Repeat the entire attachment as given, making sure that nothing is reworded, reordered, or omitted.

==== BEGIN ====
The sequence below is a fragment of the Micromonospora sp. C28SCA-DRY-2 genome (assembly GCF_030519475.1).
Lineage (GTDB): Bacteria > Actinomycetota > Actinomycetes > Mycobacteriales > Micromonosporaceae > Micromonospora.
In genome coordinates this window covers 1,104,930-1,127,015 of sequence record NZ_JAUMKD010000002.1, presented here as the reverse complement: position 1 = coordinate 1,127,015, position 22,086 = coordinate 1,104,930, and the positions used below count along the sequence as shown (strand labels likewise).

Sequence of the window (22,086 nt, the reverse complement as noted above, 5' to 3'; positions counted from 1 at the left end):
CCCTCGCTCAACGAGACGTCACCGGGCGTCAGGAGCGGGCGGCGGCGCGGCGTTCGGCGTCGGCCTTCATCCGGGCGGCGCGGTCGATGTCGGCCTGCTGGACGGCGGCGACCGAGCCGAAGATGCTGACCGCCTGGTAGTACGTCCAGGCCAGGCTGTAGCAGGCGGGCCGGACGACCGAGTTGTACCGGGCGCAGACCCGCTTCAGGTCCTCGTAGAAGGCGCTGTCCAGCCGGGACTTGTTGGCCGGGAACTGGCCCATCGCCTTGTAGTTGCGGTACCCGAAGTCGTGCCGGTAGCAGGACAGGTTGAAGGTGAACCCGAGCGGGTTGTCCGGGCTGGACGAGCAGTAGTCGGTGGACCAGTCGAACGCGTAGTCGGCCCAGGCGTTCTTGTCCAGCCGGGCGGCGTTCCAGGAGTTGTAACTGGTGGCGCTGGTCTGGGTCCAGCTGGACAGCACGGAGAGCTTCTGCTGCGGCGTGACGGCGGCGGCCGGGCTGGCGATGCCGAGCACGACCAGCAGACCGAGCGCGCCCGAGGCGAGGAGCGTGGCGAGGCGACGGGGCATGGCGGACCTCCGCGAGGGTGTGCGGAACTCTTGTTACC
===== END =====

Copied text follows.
The sequence below is a fragment of the Micromonospora sp. C28SCA-DRY-2 genome (assembly GCF_030519475.1).
Lineage (GTDB): Bacteria > Actinomycetota > Actinomycetes > Mycobacteriales > Micromonosporaceae > Micromonospora.
In genome coordinates this window covers 1,104,930-1,127,015 of sequence record NZ_JAUMKD010000002.1, presented here as the reverse complement: position 1 = coordinate 1,127,015, position 22,086 = coordinate 1,104,930, and the positions used below count along the sequence as shown (strand labels likewise).

Sequence of the window (22,086 nt, the reverse complement as noted above, 5' to 3'; positions counted from 1 at the left end):
CCCTCGCTCAACGAGACGTCACCGGGCGTCAGGAGCGGGCGGCGGCGCGGCGTTCGGCGTCGGCCTTCATCCGGGCGGCGCGGTCGATGTCGGCCTGCTGGACGGCGGCGACCGAGCCGAAGATGCTGACCGCCTGGTAGTACGTCCAGGCCAGGCTGTAGCAGGCGGGCCGGACGACCGAGTTGTACCGGGCGCAGACCCGCTTCAGGTCCTCGTAGAAGGCGCTGTCCAGCCGGGACTTGTTGGCCGGGAACTGGCCCATCGCCTTGTAGTTGCGGTACCCGAAGTCGTGCCGGTAGCAGGACAGGTTGAAGGTGAACCCGAGCGGGTTGTCCGGGCTGGACGAGCAGTAGTCGGTGGACCAGTCGAACGCGTAGTCGGCCCAGGCGTTCTTGTCCAGCCGGGCGGCGTTCCAGGAGTTGTAACTGGTGGCGCTGGTCTGGGTCCAGCTGGACAGCACGGAGAGCTTCTGCTGCGGCGTGACGGCGGCGGCCGGGCTGGCGATGCCGAGCACGACCAGCAGACCGAGCGCGCCCGAGGCGAGGAGCGTGGCGAGGCGACGGGGCATGGCGGACCTCCGCGAGGGTGTGCGGAACTCTTGTTACC